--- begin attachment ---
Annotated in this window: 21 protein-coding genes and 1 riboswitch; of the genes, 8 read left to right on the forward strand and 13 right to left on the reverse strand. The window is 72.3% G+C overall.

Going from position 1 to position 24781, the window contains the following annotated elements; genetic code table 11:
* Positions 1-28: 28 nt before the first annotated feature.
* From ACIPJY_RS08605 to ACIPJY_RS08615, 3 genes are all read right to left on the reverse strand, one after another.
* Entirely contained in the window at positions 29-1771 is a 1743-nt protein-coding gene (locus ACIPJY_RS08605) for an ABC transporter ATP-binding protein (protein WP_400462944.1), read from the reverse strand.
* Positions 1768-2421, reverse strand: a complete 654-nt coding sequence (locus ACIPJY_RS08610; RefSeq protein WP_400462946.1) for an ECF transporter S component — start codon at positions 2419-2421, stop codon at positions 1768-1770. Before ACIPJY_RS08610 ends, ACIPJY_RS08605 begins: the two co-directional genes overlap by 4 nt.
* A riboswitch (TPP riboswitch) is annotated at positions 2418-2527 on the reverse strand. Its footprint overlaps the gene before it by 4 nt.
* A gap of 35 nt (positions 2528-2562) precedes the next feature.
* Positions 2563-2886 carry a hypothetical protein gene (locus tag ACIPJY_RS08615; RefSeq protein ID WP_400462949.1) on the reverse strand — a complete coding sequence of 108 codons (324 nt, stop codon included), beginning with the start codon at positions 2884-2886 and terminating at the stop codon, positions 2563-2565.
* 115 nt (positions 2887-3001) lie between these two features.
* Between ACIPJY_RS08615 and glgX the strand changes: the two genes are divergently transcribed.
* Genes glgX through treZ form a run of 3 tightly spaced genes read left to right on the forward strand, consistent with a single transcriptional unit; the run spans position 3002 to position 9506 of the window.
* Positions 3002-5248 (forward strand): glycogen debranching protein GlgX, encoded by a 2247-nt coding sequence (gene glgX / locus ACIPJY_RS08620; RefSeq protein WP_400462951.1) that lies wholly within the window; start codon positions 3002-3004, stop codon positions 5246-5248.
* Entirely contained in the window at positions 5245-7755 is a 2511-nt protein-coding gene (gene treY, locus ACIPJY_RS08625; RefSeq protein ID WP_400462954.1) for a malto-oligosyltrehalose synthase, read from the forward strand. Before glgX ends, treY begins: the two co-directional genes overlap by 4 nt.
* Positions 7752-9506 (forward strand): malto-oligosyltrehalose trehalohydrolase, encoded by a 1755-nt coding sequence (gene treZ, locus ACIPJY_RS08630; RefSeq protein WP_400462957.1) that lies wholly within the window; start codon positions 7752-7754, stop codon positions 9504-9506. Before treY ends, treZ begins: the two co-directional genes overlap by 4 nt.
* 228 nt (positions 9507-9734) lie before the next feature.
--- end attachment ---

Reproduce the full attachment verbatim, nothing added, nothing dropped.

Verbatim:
Annotated in this window: 21 protein-coding genes and 1 riboswitch; of the genes, 8 read left to right on the forward strand and 13 right to left on the reverse strand. The window is 72.3% G+C overall.

Going from position 1 to position 24781, the window contains the following annotated elements; genetic code table 11:
* Positions 1-28: 28 nt before the first annotated feature.
* From ACIPJY_RS08605 to ACIPJY_RS08615, 3 genes are all read right to left on the reverse strand, one after another.
* Entirely contained in the window at positions 29-1771 is a 1743-nt protein-coding gene (locus ACIPJY_RS08605) for an ABC transporter ATP-binding protein (protein WP_400462944.1), read from the reverse strand.
* Positions 1768-2421, reverse strand: a complete 654-nt coding sequence (locus ACIPJY_RS08610; RefSeq protein WP_400462946.1) for an ECF transporter S component — start codon at positions 2419-2421, stop codon at positions 1768-1770. Before ACIPJY_RS08610 ends, ACIPJY_RS08605 begins: the two co-directional genes overlap by 4 nt.
* A riboswitch (TPP riboswitch) is annotated at positions 2418-2527 on the reverse strand. Its footprint overlaps the gene before it by 4 nt.
* A gap of 35 nt (positions 2528-2562) precedes the next feature.
* Positions 2563-2886 carry a hypothetical protein gene (locus tag ACIPJY_RS08615; RefSeq protein ID WP_400462949.1) on the reverse strand — a complete coding sequence of 108 codons (324 nt, stop codon included), beginning with the start codon at positions 2884-2886 and terminating at the stop codon, positions 2563-2565.
* 115 nt (positions 2887-3001) lie between these two features.
* Between ACIPJY_RS08615 and glgX the strand changes: the two genes are divergently transcribed.
* Genes glgX through treZ form a run of 3 tightly spaced genes read left to right on the forward strand, consistent with a single transcriptional unit; the run spans position 3002 to position 9506 of the window.
* Positions 3002-5248 (forward strand): glycogen debranching protein GlgX, encoded by a 2247-nt coding sequence (gene glgX / locus ACIPJY_RS08620; RefSeq protein WP_400462951.1) that lies wholly within the window; start codon positions 3002-3004, stop codon positions 5246-5248.
* Entirely contained in the window at positions 5245-7755 is a 2511-nt protein-coding gene (gene treY, locus ACIPJY_RS08625; RefSeq protein ID WP_400462954.1) for a malto-oligosyltrehalose synthase, read from the forward strand. Before glgX ends, treY begins: the two co-directional genes overlap by 4 nt.
* Positions 7752-9506 (forward strand): malto-oligosyltrehalose trehalohydrolase, encoded by a 1755-nt coding sequence (gene treZ, locus ACIPJY_RS08630; RefSeq protein WP_400462957.1) that lies wholly within the window; start codon positions 7752-7754, stop codon positions 9504-9506. Before treY ends, treZ begins: the two co-directional genes overlap by 4 nt.
* 228 nt (positions 9507-9734) lie before the next feature.